It was love at first note.
Sunday, January 31st 2021, 6:30am. It’s 15º Fahrenheit outside and a blizzard is approaching fast. We have to drive 3 hours hoping this place still exists. It’s a massive abandoned and rusty water tower in the middle of nowhere. My friend Zach thinks he remembers a small round opening on the side, large enough to crawl through. Will a handpan get in? Will we get in? We have to try.
At some point, we cross the border into New York State but it’s all small roads out in the countryside anyways so we don’t really know. But then all of a sudden we see it towering in the distance. This thing is huge, at least 30-meters tall, rising above the leafless tree canopy in a frozen winter landscape. Eaten by rust over decades of neglect, the structure that was once painted white is now oozing with orange and brown stains of rust. It sticks out like a sore thumb and it’s impressive. The anticipation is real as we are now arriving at its feet. There is snow on the ground. Everything is quiet and there is not a soul in sight. We’re going in.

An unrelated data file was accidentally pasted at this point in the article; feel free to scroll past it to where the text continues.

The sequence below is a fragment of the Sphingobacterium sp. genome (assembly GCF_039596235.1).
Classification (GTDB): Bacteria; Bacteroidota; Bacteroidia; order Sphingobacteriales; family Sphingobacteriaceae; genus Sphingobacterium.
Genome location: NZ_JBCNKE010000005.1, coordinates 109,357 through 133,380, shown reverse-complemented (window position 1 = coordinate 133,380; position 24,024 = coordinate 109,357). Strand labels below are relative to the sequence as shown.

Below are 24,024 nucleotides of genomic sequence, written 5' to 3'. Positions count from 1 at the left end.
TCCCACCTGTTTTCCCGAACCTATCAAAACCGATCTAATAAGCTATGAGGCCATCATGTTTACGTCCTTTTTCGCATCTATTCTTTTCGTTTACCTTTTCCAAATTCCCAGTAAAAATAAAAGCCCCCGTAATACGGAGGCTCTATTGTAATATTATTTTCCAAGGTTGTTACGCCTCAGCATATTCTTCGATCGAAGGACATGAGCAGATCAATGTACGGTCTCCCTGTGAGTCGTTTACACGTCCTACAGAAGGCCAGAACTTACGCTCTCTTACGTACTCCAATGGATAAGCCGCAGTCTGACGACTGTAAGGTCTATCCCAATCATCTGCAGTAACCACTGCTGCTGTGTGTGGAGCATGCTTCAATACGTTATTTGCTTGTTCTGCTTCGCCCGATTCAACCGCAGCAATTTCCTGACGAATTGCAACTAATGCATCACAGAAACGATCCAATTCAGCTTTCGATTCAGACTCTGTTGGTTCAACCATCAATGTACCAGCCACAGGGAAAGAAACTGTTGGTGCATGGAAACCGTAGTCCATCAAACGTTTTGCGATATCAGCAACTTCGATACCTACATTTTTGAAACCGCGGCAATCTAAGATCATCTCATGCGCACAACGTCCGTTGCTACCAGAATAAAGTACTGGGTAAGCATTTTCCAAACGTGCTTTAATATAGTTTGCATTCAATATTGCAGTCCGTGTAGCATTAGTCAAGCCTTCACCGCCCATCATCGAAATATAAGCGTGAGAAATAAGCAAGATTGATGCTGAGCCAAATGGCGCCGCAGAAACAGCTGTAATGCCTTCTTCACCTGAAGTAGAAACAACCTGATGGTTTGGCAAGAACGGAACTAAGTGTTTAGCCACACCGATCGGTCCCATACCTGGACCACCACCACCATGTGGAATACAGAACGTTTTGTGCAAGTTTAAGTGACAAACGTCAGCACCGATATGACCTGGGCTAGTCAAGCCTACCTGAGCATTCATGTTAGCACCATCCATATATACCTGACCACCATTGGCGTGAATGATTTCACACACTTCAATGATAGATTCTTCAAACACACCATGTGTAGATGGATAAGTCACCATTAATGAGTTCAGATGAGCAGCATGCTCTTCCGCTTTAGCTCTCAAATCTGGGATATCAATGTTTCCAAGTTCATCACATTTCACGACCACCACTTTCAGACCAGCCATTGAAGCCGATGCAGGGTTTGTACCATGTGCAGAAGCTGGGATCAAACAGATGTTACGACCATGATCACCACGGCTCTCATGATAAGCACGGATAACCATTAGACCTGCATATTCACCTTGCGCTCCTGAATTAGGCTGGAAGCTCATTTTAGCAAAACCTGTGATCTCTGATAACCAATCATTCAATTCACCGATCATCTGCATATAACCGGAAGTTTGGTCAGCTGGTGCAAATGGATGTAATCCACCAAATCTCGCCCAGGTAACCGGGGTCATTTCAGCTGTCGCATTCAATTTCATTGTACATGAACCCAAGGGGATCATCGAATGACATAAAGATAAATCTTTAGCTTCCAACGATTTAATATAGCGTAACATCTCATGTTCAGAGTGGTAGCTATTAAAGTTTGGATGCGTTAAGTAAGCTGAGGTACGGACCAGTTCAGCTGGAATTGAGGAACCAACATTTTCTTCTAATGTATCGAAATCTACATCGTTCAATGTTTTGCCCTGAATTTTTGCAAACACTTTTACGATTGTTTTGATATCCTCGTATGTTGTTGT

I wish you could hear our hysterical laugh as we find the small valve on the side. It’s perhaps 20 inches-wide, just large enough for a small Hang to get through. What follows is hard to describe. It’s pitch black (but slowly our eyes are adjusting). We’re inside a perfect metal cylinder with nothing except a sketchy-looking ladder on one side, reaching all the way to the top of the dome where a dot of light is piercing through the dark. Down where we are, the ground is covered in orange rust powder and the slightest sound creates a symphonic explosion bouncing off endlessly. I count a 10-second reverb at least. Time to hit the ”record” button.